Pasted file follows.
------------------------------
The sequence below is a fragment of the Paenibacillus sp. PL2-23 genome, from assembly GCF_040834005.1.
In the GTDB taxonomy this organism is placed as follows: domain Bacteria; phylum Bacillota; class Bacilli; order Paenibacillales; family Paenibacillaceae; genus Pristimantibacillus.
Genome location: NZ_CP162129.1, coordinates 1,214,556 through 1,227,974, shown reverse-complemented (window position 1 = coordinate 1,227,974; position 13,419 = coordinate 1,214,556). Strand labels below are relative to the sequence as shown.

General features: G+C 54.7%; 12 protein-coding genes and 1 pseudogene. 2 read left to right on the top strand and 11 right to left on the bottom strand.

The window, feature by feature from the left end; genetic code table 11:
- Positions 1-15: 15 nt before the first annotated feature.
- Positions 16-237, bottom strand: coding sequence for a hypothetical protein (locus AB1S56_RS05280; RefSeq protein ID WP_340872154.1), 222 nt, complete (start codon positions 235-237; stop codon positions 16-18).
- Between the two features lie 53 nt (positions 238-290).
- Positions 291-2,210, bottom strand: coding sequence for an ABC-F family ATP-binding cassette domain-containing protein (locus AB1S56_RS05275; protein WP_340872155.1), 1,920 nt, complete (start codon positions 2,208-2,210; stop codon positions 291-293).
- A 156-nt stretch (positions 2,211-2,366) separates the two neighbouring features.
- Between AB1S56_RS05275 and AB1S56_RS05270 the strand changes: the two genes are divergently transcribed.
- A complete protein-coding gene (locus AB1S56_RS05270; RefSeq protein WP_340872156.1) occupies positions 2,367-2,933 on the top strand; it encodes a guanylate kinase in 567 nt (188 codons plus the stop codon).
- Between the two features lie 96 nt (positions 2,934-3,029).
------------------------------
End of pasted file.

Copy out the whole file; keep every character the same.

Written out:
The sequence below is a fragment of the Paenibacillus sp. PL2-23 genome, from assembly GCF_040834005.1.
In the GTDB taxonomy this organism is placed as follows: domain Bacteria; phylum Bacillota; class Bacilli; order Paenibacillales; family Paenibacillaceae; genus Pristimantibacillus.
Genome location: NZ_CP162129.1, coordinates 1,214,556 through 1,227,974, shown reverse-complemented (window position 1 = coordinate 1,227,974; position 13,419 = coordinate 1,214,556). Strand labels below are relative to the sequence as shown.

General features: G+C 54.7%; 12 protein-coding genes and 1 pseudogene. 2 read left to right on the top strand and 11 right to left on the bottom strand.

The window, feature by feature from the left end; genetic code table 11:
- Positions 1-15: 15 nt before the first annotated feature.
- Positions 16-237, bottom strand: coding sequence for a hypothetical protein (locus AB1S56_RS05280; RefSeq protein ID WP_340872154.1), 222 nt, complete (start codon positions 235-237; stop codon positions 16-18).
- Between the two features lie 53 nt (positions 238-290).
- Positions 291-2,210, bottom strand: coding sequence for an ABC-F family ATP-binding cassette domain-containing protein (locus AB1S56_RS05275; protein WP_340872155.1), 1,920 nt, complete (start codon positions 2,208-2,210; stop codon positions 291-293).
- A 156-nt stretch (positions 2,211-2,366) separates the two neighbouring features.
- Between AB1S56_RS05275 and AB1S56_RS05270 the strand changes: the two genes are divergently transcribed.
- A complete protein-coding gene (locus AB1S56_RS05270; RefSeq protein WP_340872156.1) occupies positions 2,367-2,933 on the top strand; it encodes a guanylate kinase in 567 nt (188 codons plus the stop codon).
- Between the two features lie 96 nt (positions 2,934-3,029).